American International Group (AIG), the once-proud and preeminent insurer, got a good old-fashioned dose of American anger this week when it announced that it was paying over $165 million of bonuses to 418 employees. AIG insisted that the bonuses, dozens of which exceeded $1 million, had to be paid or else it would be violating its contractual obligations.
Equally ridiculous was the comment by President Barack Obama ’91’s economic adviser, Lawrence Summers, who said that “the government cannot just abrogate contracts”. Perhaps during his peregrinations following his ouster as President of Harvard, when he was known for such antics as crashing undergraduate pizza parties, Summers ought to have wandered into a law school contracts course.
The truth is that contracts are constantly being renegotiated through mergers and acquisitions, torn-up via bankruptcy, and influenced by political and economic pressures. Indeed, any first-year contracts student knows that the law recognizes many valid excuses from contractual duty and justification for breach.
For AIG to cloak its decision in “sanctity of contract” language is nothing short of laughable, given that, as Pennsylvania Law School Professor Tom Baker stated, “[AIG] pioneered the use of commercial leverage to get people to accept less than what the contract supposedly required.” Even Beneficial Professor of Law Charles Fried, who described contractual obligations as “a keystone of a well-functioning system of business and credit,” noted that respect for contracts “surely does not mean the money should have been paid out no matter what.”
The moral outrage for AIG’s actions is not only a product of AIG’s misuse of hundreds of billions of dollars in taxpayer bailouts, but also the palpable sense that there are two sets of rules for two different classes of workers.It is deplorable that appeals to the inviolability of contracts only raises its deformed head when the workers involved are predominantly wealthy, educated, and white. Working class Americans have no such protection.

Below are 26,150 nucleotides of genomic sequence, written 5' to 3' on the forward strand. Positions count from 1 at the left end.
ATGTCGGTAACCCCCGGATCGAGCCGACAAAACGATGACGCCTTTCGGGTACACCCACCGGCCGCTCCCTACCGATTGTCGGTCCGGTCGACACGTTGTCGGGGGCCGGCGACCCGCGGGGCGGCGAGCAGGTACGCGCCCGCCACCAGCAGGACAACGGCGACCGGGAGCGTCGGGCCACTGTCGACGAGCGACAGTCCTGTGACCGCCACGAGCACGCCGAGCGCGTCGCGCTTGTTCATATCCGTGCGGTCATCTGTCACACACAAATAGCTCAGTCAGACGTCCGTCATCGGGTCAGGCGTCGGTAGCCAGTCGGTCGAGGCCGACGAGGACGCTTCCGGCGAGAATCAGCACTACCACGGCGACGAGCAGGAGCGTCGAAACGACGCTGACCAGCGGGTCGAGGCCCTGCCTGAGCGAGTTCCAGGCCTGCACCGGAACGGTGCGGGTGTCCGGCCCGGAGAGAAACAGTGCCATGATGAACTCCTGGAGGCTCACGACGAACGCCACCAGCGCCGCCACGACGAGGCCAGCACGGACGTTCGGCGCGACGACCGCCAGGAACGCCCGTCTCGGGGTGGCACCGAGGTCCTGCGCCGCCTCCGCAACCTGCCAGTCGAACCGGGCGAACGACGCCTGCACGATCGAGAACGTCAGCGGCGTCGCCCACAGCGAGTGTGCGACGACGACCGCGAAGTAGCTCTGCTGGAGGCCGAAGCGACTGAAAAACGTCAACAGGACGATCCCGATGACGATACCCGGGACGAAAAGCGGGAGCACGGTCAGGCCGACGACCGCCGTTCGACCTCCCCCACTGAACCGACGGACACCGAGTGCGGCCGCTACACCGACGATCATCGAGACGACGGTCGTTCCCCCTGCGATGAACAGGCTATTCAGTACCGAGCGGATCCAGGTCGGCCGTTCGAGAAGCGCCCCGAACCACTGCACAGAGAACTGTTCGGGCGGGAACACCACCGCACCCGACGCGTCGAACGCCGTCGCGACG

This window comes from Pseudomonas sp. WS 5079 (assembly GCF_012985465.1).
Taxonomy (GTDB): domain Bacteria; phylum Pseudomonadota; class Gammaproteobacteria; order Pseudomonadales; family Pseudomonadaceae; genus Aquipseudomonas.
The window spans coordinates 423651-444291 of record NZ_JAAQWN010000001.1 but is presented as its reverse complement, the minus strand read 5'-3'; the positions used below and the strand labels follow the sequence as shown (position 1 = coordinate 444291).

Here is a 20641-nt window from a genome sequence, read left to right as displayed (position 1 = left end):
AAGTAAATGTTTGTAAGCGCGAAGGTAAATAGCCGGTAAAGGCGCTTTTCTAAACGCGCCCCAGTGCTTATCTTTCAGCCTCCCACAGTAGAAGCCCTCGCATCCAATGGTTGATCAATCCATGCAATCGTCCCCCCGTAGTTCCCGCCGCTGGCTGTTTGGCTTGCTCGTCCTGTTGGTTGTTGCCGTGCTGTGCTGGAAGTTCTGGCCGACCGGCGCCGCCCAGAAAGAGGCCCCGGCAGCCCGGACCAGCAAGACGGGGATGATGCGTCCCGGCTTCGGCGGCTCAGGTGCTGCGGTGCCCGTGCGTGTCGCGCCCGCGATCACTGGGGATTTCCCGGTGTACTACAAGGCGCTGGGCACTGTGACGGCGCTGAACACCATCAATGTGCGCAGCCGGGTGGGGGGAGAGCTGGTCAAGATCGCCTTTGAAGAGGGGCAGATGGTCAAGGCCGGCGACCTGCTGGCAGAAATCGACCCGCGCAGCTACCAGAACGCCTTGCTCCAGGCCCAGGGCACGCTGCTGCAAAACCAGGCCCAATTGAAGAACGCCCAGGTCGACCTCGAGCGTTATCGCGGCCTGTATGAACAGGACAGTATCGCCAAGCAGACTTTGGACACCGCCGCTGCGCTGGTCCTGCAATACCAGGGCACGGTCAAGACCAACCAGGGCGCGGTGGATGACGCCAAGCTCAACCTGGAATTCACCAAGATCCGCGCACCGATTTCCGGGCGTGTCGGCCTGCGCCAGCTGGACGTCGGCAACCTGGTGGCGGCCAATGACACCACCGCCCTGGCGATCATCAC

Indeed, even the 12% of working class Americans who have union representation are by no means guaranteed the job security of contract labor. According to the International Brotherhood of Electrical Workers, one in three unions are unable to negotiate contracts with employers.
Where were the sanctimonious cries about contracts when the UAW was forced to accept drastic cuts in benefits in exchange for continued federal funding? Where was the outrage when airline employees took dramatic pay cuts in the wake of airline bankruptcies precipitated by the 9/11 attacks?
The public was silent, in these cases and countless others, because we have come to demean working class jobs in Modern America and think little of the individuals who toil in obscurity performing them. On the other hand, for decades, Americans have viewed financial executives, insurance experts, and, yes, elite lawyers, as indispensable to our economy and our nation. Gordon Gecko, far from being maligned for his greed and callousness, was hailed by many as a great symbol of what cutthroat capitalism could produce. “Greed,” Gecko said, “is good.”
Americans lived by Gecko’s creed for decades. But today, our slumbering consciences roused to anger by the incompetence and greed of Wall Street financiers and AIG executives, we no longer kneel at his proverbial throne. As New York Attorney General Andrew Cuomo stated, “Their mythology starts with the false premise that these are irreplaceable geniuses.”
Thus, the same claims of contractual necessity and the need to keep the “best and brightest” that once produced astonishing public deference now evokes equally astonishing rage.
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